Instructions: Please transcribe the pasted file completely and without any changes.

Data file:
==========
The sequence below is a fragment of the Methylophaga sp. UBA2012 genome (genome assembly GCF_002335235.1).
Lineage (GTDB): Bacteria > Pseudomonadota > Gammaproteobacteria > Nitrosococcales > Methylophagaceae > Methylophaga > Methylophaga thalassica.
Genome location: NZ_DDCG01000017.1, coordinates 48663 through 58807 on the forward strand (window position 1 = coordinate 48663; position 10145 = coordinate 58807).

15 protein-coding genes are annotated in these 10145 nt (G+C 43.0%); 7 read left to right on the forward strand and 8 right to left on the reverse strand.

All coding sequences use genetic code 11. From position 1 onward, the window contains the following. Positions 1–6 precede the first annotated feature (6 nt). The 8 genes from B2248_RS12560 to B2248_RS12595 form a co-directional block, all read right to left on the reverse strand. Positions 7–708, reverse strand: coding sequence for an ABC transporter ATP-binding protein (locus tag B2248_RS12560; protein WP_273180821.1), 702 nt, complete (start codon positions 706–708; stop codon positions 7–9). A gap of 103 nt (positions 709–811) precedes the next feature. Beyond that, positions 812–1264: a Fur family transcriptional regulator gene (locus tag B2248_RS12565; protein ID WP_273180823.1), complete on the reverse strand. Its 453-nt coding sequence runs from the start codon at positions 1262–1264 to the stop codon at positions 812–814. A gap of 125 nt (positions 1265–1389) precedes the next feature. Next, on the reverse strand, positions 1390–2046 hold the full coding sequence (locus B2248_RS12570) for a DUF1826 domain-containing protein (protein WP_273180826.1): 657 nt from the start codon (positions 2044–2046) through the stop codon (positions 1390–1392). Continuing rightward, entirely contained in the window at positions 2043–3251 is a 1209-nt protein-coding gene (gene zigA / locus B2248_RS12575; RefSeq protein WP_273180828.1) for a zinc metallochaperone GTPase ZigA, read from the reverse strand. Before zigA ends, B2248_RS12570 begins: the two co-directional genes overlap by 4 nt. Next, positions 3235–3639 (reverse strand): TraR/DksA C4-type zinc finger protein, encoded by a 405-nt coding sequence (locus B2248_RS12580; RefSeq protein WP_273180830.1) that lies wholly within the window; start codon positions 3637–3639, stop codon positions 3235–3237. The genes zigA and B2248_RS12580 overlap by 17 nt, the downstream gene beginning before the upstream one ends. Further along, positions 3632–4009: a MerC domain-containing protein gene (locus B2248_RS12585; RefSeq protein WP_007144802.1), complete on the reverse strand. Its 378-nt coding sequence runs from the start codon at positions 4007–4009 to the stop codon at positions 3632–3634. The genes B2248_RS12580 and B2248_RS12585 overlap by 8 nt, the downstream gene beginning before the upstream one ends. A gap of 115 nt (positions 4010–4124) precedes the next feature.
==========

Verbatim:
The sequence below is a fragment of the Methylophaga sp. UBA2012 genome (genome assembly GCF_002335235.1).
Lineage (GTDB): Bacteria > Pseudomonadota > Gammaproteobacteria > Nitrosococcales > Methylophagaceae > Methylophaga > Methylophaga thalassica.
Genome location: NZ_DDCG01000017.1, coordinates 48663 through 58807 on the forward strand (window position 1 = coordinate 48663; position 10145 = coordinate 58807).

15 protein-coding genes are annotated in these 10145 nt (G+C 43.0%); 7 read left to right on the forward strand and 8 right to left on the reverse strand.

All coding sequences use genetic code 11. From position 1 onward, the window contains the following. Positions 1–6 precede the first annotated feature (6 nt). The 8 genes from B2248_RS12560 to B2248_RS12595 form a co-directional block, all read right to left on the reverse strand. Positions 7–708, reverse strand: coding sequence for an ABC transporter ATP-binding protein (locus tag B2248_RS12560; protein WP_273180821.1), 702 nt, complete (start codon positions 706–708; stop codon positions 7–9). A gap of 103 nt (positions 709–811) precedes the next feature. Beyond that, positions 812–1264: a Fur family transcriptional regulator gene (locus tag B2248_RS12565; protein ID WP_273180823.1), complete on the reverse strand. Its 453-nt coding sequence runs from the start codon at positions 1262–1264 to the stop codon at positions 812–814. A gap of 125 nt (positions 1265–1389) precedes the next feature. Next, on the reverse strand, positions 1390–2046 hold the full coding sequence (locus B2248_RS12570) for a DUF1826 domain-containing protein (protein WP_273180826.1): 657 nt from the start codon (positions 2044–2046) through the stop codon (positions 1390–1392). Continuing rightward, entirely contained in the window at positions 2043–3251 is a 1209-nt protein-coding gene (gene zigA / locus B2248_RS12575; RefSeq protein WP_273180828.1) for a zinc metallochaperone GTPase ZigA, read from the reverse strand. Before zigA ends, B2248_RS12570 begins: the two co-directional genes overlap by 4 nt. Next, positions 3235–3639 (reverse strand): TraR/DksA C4-type zinc finger protein, encoded by a 405-nt coding sequence (locus B2248_RS12580; RefSeq protein WP_273180830.1) that lies wholly within the window; start codon positions 3637–3639, stop codon positions 3235–3237. The genes zigA and B2248_RS12580 overlap by 17 nt, the downstream gene beginning before the upstream one ends. Further along, positions 3632–4009: a MerC domain-containing protein gene (locus B2248_RS12585; RefSeq protein WP_007144802.1), complete on the reverse strand. Its 378-nt coding sequence runs from the start codon at positions 4007–4009 to the stop codon at positions 3632–3634. The genes B2248_RS12580 and B2248_RS12585 overlap by 8 nt, the downstream gene beginning before the upstream one ends. A gap of 115 nt (positions 4010–4124) precedes the next feature.